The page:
For those of us, working in the industry, corporate travel is what we live and breathe each and every day. It’s hard to imagine anyone with little understanding of business travel. But ask any friend or acquaintance and they immediately conjure up images of business (class) travel and luxury hotels, late drinks at the bar, a morning swim in the roof terrace pool and a conversation over coffee or lunch. They’ve clearly never done much business travel!
Those that have will see it differently: the headache of booking trips and searching for better options than the booking tool, long flights in crammed spaces, hurrying from airport to meetings, hoping for a bite to eat in between, sleeping in clean but frugal accommodation and getting back to the office to do expense reports.
And while both assumptions have some truth to them, there’s a lot more to corporate travel than meets the eye. Probably the easiest way to understand this is by looking at a travel manager’s job description. The scope is endless: As well as running the day-to-day operations, they’re expected to strategically align the travel programme to the company mission. And then they have to negotiate deals with suppliers across the globe, understand local differences and stay alert of new trends and how they might improve one’s programme.
Why is there such a disconnect? And why does it even matter?
The invisibility of corporate travel traces its roots to history: in the good old days when flying wasn’t something you did daily; when traveling for business was synonymous with importance and wealth. The service was different for business travellers and stewards would speak in hushed voices so as not to disturb anyone.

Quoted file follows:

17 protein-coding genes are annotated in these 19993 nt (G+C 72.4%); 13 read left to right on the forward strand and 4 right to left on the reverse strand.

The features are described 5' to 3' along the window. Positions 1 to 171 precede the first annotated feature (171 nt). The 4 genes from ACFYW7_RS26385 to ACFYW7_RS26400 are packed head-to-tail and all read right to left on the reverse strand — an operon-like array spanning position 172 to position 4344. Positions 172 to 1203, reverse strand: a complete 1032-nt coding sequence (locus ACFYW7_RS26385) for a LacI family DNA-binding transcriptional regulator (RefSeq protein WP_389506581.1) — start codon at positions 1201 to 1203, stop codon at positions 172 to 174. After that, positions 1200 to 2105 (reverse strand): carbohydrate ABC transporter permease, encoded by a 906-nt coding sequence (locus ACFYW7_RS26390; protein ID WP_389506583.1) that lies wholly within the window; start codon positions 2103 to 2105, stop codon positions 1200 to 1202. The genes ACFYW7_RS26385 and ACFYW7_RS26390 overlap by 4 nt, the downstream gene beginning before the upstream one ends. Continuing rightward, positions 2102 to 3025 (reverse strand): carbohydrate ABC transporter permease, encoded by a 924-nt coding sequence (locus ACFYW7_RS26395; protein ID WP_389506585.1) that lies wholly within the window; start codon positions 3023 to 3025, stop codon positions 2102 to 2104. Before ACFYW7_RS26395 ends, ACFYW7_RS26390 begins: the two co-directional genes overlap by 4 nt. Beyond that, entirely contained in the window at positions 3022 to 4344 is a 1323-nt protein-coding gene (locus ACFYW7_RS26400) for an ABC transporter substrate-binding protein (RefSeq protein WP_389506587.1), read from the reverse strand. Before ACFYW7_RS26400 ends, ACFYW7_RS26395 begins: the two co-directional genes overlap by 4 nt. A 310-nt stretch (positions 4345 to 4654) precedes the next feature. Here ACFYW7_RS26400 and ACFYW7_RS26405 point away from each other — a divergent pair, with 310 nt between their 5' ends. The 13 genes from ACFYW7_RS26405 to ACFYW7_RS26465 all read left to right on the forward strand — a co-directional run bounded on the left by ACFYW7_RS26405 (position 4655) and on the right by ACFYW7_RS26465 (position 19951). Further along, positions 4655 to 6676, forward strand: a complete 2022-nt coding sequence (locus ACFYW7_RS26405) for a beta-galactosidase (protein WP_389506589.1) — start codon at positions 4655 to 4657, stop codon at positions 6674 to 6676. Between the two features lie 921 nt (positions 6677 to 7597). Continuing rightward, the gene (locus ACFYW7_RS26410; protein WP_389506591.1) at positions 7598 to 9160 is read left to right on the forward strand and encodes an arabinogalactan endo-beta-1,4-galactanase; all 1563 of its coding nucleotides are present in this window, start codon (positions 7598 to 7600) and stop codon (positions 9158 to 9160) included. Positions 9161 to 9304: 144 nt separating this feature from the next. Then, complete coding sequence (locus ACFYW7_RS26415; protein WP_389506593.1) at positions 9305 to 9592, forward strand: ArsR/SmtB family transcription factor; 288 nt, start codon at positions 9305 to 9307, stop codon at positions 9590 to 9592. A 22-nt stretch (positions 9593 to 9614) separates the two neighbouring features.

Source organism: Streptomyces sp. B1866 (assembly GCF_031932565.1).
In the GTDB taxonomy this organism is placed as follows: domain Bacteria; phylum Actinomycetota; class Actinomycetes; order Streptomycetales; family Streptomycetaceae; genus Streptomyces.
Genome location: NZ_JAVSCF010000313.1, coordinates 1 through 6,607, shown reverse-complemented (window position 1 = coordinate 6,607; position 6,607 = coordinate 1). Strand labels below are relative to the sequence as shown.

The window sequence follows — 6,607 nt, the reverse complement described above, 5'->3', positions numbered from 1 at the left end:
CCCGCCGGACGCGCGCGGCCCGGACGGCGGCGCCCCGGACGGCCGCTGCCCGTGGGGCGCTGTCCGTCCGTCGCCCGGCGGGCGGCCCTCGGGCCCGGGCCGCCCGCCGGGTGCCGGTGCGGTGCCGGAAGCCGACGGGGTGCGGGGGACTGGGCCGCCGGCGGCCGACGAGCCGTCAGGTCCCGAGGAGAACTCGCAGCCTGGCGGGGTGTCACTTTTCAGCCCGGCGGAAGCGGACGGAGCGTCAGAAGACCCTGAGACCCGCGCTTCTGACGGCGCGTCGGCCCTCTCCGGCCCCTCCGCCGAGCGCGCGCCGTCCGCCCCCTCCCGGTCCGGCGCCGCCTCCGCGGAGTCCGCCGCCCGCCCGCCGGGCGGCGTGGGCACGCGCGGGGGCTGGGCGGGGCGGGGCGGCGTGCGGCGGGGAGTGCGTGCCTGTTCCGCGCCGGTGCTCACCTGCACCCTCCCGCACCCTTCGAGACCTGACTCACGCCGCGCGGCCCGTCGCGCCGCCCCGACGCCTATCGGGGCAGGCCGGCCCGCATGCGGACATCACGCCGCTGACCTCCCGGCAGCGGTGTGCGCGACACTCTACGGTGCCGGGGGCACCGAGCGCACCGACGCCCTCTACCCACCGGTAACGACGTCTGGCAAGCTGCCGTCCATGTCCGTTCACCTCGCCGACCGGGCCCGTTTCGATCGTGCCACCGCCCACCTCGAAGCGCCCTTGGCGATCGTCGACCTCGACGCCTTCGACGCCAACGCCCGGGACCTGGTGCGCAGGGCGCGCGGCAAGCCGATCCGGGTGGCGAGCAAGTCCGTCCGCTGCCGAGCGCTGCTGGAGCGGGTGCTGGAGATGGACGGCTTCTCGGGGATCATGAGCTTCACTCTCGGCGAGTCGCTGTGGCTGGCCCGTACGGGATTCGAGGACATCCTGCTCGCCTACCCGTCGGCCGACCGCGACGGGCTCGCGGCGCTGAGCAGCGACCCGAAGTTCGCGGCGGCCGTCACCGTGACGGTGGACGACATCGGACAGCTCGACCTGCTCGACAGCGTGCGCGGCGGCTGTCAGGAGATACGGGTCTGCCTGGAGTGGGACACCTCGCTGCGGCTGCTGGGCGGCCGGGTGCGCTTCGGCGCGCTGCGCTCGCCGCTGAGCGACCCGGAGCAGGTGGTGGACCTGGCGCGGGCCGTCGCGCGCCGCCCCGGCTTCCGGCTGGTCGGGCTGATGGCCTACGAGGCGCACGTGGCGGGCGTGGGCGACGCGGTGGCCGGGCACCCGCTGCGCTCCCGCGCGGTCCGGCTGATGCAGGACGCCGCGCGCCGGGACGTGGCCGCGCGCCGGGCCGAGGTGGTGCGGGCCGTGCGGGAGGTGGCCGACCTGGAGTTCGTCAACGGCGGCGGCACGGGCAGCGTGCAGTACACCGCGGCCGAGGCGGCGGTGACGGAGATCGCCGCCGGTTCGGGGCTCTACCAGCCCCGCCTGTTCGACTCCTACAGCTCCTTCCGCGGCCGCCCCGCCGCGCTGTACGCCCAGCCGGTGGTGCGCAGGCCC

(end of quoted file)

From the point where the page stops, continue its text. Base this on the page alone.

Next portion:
This carried on to the agents: being a corporate travel agent meant you’d progressed beyond the world of tourism. You were perceived as a tad better than the mere leisure travel agents. Suppliers, too, would give you more importance, believing you’d fill business class for them – which you did.
But times have changed: corporate travel is not exclusive anymore. It’s not only for the wealthy owners or CEO to travel; everyone is traveling for business: to secure deals, to maintain relationships, to progress development and to share knowledge. Business class is now often frequented by leisure travellers looking for more comfort; and economy class is often packed with business people.
Yet what we should have retained is not the exclusivity, the hushed voices and general invisibility and mystique about corporate travel, but the much more important reason for traveling: growing business.
It’s time for the world to realize there’s an industry here. An industry that contributes about 1/3 towards overall tourism spend. It’s time for us, within the industry, to shout about what we do and make people aware of all those supporting functions, technologies, travel programmes and policy.
Why? Because we don’t have the understanding, funding, education and our rightful place in the business world. And it’s time we changed that!